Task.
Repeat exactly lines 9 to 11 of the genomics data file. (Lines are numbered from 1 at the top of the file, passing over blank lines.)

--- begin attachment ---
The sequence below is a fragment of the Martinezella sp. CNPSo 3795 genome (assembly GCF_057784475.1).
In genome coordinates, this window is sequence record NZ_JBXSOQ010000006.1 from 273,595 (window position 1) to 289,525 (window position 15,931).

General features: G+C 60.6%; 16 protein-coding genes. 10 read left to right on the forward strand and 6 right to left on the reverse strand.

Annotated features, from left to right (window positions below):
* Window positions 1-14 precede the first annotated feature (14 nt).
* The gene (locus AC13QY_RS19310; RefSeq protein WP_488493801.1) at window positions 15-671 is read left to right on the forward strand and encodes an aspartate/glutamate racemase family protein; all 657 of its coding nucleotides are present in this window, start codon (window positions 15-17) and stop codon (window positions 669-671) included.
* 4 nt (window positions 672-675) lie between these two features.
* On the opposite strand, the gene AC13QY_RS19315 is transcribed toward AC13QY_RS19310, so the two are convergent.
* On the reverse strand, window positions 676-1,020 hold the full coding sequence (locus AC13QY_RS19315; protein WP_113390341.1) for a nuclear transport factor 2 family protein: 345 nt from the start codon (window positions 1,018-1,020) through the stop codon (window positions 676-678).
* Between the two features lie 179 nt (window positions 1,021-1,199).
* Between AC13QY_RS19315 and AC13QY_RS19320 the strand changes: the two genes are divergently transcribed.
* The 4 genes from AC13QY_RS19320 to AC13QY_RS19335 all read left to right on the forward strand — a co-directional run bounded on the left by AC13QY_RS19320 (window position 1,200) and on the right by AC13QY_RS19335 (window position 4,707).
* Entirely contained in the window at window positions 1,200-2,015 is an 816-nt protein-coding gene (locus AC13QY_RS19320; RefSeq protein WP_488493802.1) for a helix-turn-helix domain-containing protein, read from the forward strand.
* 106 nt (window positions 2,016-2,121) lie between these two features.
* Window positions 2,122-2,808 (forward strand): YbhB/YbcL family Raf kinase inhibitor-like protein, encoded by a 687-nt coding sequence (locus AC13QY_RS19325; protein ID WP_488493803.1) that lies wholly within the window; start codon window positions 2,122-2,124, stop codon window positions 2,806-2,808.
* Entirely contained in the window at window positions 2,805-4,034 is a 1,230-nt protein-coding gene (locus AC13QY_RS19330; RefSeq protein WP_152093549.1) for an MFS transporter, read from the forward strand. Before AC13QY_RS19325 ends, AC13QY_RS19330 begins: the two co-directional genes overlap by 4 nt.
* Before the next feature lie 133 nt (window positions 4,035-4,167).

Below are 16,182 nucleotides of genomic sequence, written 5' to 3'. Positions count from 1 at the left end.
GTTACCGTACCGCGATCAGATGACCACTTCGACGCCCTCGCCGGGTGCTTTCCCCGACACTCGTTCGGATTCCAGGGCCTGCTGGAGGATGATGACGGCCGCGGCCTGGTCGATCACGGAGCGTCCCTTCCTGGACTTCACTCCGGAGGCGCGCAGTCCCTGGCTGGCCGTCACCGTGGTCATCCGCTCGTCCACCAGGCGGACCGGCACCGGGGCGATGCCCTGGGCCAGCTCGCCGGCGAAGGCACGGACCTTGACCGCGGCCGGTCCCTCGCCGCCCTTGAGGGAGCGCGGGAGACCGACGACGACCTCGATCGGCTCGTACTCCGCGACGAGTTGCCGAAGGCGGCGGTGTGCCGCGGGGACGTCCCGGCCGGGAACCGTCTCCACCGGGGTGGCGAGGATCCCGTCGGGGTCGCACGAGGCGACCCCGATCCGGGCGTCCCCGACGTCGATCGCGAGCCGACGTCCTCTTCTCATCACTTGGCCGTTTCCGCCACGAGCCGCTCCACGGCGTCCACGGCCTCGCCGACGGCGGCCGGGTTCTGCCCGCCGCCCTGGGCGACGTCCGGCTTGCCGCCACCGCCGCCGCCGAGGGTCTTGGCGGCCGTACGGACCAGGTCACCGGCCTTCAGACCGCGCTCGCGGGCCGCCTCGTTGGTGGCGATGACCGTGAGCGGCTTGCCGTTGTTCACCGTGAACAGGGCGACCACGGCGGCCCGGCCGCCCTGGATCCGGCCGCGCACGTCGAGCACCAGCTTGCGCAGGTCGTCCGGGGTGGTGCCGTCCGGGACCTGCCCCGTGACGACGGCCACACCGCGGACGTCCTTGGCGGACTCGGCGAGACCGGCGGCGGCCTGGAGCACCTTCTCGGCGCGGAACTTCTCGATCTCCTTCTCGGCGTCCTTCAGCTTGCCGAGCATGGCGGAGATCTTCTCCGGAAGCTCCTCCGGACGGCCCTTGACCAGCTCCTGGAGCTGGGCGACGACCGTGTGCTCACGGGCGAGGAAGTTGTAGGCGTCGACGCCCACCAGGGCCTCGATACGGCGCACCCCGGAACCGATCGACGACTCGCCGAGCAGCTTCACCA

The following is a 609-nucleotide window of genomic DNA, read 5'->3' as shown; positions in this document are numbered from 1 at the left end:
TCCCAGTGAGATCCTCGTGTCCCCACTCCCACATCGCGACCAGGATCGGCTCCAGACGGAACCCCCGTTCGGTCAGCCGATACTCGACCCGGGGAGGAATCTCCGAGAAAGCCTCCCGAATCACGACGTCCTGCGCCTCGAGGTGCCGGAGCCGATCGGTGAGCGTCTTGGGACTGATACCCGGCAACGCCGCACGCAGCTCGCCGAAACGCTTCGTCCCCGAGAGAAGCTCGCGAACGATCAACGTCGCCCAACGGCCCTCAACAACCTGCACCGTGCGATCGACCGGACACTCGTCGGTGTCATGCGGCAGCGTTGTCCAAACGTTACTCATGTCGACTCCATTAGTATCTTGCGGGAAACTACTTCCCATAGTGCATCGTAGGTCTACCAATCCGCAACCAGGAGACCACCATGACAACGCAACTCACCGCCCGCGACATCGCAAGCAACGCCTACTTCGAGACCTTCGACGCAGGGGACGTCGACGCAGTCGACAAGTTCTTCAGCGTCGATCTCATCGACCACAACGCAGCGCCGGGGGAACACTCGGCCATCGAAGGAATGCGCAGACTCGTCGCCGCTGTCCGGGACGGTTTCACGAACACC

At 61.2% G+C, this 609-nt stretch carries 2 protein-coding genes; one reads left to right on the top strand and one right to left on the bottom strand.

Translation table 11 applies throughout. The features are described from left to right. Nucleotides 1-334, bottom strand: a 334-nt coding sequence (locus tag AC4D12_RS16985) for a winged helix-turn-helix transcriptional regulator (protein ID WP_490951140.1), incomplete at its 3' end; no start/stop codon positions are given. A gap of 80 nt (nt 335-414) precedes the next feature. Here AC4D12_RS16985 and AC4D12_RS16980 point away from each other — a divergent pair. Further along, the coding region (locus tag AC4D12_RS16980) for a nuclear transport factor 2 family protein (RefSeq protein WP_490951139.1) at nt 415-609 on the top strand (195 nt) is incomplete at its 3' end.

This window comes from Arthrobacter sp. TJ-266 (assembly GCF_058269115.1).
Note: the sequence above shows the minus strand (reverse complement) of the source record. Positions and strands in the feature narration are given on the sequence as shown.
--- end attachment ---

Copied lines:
* On the reverse strand, window positions 676-1,020 hold the full coding sequence (locus AC13QY_RS19315; protein WP_113390341.1) for a nuclear transport factor 2 family protein: 345 nt from the start codon (window positions 1,018-1,020) through the stop codon (window positions 676-678).
* Between the two features lie 179 nt (window positions 1,021-1,199).
* Between AC13QY_RS19315 and AC13QY_RS19320 the strand changes: the two genes are divergently transcribed.